In the 1880s, the general reaction against Westernization and the growth in popularity and strength of the Nihonga movement caused the temporary decline of Yōga. The Kobu Bijutsu Gakkō was forced to close in 1883, and when the Tokyo Bijutsu Gakkō (the forerunner of the Tokyo National University of Fine Arts and Music) was established in 1887, only Nihonga subjects were taught.

However, in 1889, the Meiji Bijutsukai (Meiji Fine Arts Society) was established by Yōga artists, and in 1893, the return of Kuroda Seiki from his studies in Europe gave fresh impetus to the Yōga genre, with the establishment of the Hakuba-kai (White Horse Society). From 1896, a Yōga department was added to the curriculum of the Tokyo Bijutsu Gakkō, and from that point onwards, Yōga has been an accepted component of Japanese painting.

Since that time, Yōga and Nihonga have been the two main divisions of modern Japanese painting. This division is reflected in education, the mounting of exhibitions, and the identification of artists. However, in many cases Nihonga artists also adopted realistic Western painting techniques, such as perspective and shading. Because of this tendency to synthesize, although Nihonga forms a distinct category within the Japanese annual Nitten exhibitions, in recent years, it has become increasingly difficult to draw a distinct separation in either techniques or materials between Nihonga and Yōga.

Declining of Yōga

During the Pacific War, Yōga’s oil painters used the Western style for highlighting the Japanese War effort. In the post-war, Yōga was perceived as a conservative style linked to the Japanese establishment of the prewar.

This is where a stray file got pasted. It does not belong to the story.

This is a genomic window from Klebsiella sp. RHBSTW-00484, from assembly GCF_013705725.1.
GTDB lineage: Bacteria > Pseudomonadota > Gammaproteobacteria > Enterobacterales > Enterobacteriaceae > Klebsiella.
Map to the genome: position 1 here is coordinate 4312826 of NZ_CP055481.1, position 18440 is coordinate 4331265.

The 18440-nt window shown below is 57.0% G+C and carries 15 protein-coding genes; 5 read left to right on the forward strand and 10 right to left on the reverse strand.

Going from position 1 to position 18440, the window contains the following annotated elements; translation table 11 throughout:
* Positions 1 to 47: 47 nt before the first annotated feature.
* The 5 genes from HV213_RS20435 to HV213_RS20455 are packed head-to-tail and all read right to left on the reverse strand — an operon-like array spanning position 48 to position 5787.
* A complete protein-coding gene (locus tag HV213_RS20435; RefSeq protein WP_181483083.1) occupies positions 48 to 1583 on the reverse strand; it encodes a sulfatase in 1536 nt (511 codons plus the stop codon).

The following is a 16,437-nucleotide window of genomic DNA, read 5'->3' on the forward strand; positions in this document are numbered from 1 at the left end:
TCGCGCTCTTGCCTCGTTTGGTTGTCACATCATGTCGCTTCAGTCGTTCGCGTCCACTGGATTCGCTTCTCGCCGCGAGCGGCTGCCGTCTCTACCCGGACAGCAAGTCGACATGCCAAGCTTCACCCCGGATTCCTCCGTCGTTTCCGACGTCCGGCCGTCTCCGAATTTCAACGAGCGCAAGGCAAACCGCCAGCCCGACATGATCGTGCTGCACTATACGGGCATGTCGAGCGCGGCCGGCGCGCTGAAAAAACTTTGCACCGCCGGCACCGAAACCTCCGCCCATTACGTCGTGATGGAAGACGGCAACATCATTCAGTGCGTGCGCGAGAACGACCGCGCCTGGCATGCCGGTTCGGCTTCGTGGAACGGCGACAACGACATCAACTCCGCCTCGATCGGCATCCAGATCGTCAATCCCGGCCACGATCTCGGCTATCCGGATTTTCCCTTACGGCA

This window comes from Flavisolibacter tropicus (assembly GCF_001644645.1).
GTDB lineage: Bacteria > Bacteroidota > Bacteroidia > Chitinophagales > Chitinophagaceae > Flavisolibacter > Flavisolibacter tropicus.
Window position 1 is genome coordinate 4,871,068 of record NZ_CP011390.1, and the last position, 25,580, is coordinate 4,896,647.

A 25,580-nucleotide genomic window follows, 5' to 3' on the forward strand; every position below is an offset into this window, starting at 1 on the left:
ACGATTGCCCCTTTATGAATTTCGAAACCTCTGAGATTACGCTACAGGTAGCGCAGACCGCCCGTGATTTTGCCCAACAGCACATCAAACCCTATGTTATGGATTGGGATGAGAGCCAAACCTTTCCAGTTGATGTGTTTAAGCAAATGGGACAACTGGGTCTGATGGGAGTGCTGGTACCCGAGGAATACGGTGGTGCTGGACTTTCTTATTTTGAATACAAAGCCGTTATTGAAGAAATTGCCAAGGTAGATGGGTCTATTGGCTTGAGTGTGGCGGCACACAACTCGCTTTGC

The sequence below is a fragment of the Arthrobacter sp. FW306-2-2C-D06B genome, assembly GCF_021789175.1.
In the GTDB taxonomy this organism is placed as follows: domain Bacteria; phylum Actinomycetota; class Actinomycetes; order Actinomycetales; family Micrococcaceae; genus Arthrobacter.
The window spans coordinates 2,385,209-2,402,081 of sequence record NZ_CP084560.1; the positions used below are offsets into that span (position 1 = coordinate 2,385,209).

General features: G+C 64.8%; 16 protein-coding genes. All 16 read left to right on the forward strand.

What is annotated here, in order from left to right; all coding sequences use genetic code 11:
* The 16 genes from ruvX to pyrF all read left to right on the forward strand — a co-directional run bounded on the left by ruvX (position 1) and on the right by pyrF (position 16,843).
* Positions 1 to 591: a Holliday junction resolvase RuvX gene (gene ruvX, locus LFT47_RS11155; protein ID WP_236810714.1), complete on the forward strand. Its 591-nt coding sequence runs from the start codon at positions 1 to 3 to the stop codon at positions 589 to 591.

Yōga has been defined by using the medium and format of the European tradition, such as oils on canvas, watercolors, pastels, and pencil on paper. However, Yōga artists were criticized abroad for lack of authenticity and originality. As an answer to these critics, between the 1920s and 1930s, Yōga painters adopted materials associated with Nihonga and premodern painting traditions for Western topics. Reclining Nude with Toile de Jouy by Foujita Tsuguharu (1886–1968) was an example of this trend. Tsuguharu combined oils with materials proper to Nihonga for the nude. [3]

Yōga in its broadest sense encompasses oil painting, watercolors, pastels, ink sketches, lithography, etching and other techniques developed in western culture. However, in a more limited sense, Yōga is sometimes used specifically to refer to oil painting.

See also


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  1. 1 2 3 4 5 6 "Yōga - Concepts & Styles". The Art Story. Retrieved 2021-04-05.
  2. "Yōga Movement Overview". The Art Story. Retrieved 2021-04-05.
  3. 1 2 "Three Movements You've Never Heard Of: Yōga Painting, Nabis, Juste Milieu". Artspace. Retrieved 2021-04-07.
  4. 1 2 3 Weisenfeld, Gennifer S (2002). Mavo: Japanese artists and the avant-garde, 1905-1931. Berkeley: University of California Press. ISBN   978-0-520-22338-7. OCLC   46777379.